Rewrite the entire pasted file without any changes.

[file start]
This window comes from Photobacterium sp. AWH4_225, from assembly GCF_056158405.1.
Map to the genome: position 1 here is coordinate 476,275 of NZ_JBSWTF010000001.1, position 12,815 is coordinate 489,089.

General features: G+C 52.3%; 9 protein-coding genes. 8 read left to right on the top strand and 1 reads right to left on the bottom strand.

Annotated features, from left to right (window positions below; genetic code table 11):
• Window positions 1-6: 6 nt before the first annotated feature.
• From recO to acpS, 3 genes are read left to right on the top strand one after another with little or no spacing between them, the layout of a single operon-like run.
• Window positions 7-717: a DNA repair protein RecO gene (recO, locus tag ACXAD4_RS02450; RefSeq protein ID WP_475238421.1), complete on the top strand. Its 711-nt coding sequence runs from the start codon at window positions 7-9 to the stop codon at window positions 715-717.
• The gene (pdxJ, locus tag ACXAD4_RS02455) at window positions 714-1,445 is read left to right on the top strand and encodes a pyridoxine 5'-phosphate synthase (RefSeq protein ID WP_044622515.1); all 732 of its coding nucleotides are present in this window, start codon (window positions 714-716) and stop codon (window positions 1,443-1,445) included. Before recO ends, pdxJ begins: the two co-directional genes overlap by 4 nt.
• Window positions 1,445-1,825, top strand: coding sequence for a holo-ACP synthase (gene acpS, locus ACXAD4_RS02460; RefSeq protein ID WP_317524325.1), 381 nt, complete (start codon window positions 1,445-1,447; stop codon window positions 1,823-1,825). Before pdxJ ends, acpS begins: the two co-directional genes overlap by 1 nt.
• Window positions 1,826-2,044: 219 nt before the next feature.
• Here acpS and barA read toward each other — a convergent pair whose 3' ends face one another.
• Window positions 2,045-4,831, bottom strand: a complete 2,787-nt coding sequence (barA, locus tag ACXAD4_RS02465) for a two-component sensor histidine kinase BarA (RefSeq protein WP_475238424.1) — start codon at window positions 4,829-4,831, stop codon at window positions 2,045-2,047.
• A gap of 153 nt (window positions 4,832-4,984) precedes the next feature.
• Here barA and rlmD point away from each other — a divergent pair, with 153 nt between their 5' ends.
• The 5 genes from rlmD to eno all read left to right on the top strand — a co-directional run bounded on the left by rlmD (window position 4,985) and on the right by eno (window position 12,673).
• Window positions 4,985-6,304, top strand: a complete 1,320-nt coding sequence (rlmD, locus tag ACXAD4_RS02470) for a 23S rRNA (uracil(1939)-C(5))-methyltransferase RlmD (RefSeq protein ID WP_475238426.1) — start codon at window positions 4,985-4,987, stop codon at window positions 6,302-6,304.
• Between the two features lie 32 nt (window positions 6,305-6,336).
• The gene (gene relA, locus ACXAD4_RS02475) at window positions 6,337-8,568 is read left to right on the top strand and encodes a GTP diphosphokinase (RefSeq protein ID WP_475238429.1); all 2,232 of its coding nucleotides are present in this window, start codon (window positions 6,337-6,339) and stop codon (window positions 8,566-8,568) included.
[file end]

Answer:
This window comes from Photobacterium sp. AWH4_225, from assembly GCF_056158405.1.
Map to the genome: position 1 here is coordinate 476,275 of NZ_JBSWTF010000001.1, position 12,815 is coordinate 489,089.

General features: G+C 52.3%; 9 protein-coding genes. 8 read left to right on the top strand and 1 reads right to left on the bottom strand.

Annotated features, from left to right (window positions below; genetic code table 11):
• Window positions 1-6: 6 nt before the first annotated feature.
• From recO to acpS, 3 genes are read left to right on the top strand one after another with little or no spacing between them, the layout of a single operon-like run.
• Window positions 7-717: a DNA repair protein RecO gene (recO, locus tag ACXAD4_RS02450; RefSeq protein ID WP_475238421.1), complete on the top strand. Its 711-nt coding sequence runs from the start codon at window positions 7-9 to the stop codon at window positions 715-717.
• The gene (pdxJ, locus tag ACXAD4_RS02455) at window positions 714-1,445 is read left to right on the top strand and encodes a pyridoxine 5'-phosphate synthase (RefSeq protein ID WP_044622515.1); all 732 of its coding nucleotides are present in this window, start codon (window positions 714-716) and stop codon (window positions 1,443-1,445) included. Before recO ends, pdxJ begins: the two co-directional genes overlap by 4 nt.
• Window positions 1,445-1,825, top strand: coding sequence for a holo-ACP synthase (gene acpS, locus ACXAD4_RS02460; RefSeq protein ID WP_317524325.1), 381 nt, complete (start codon window positions 1,445-1,447; stop codon window positions 1,823-1,825). Before pdxJ ends, acpS begins: the two co-directional genes overlap by 1 nt.
• Window positions 1,826-2,044: 219 nt before the next feature.
• Here acpS and barA read toward each other — a convergent pair whose 3' ends face one another.
• Window positions 2,045-4,831, bottom strand: a complete 2,787-nt coding sequence (barA, locus tag ACXAD4_RS02465) for a two-component sensor histidine kinase BarA (RefSeq protein WP_475238424.1) — start codon at window positions 4,829-4,831, stop codon at window positions 2,045-2,047.
• A gap of 153 nt (window positions 4,832-4,984) precedes the next feature.
• Here barA and rlmD point away from each other — a divergent pair, with 153 nt between their 5' ends.
• The 5 genes from rlmD to eno all read left to right on the top strand — a co-directional run bounded on the left by rlmD (window position 4,985) and on the right by eno (window position 12,673).
• Window positions 4,985-6,304, top strand: a complete 1,320-nt coding sequence (rlmD, locus tag ACXAD4_RS02470) for a 23S rRNA (uracil(1939)-C(5))-methyltransferase RlmD (RefSeq protein ID WP_475238426.1) — start codon at window positions 4,985-4,987, stop codon at window positions 6,302-6,304.
• Between the two features lie 32 nt (window positions 6,305-6,336).
• The gene (gene relA, locus ACXAD4_RS02475) at window positions 6,337-8,568 is read left to right on the top strand and encodes a GTP diphosphokinase (RefSeq protein ID WP_475238429.1); all 2,232 of its coding nucleotides are present in this window, start codon (window positions 6,337-6,339) and stop codon (window positions 8,566-8,568) included.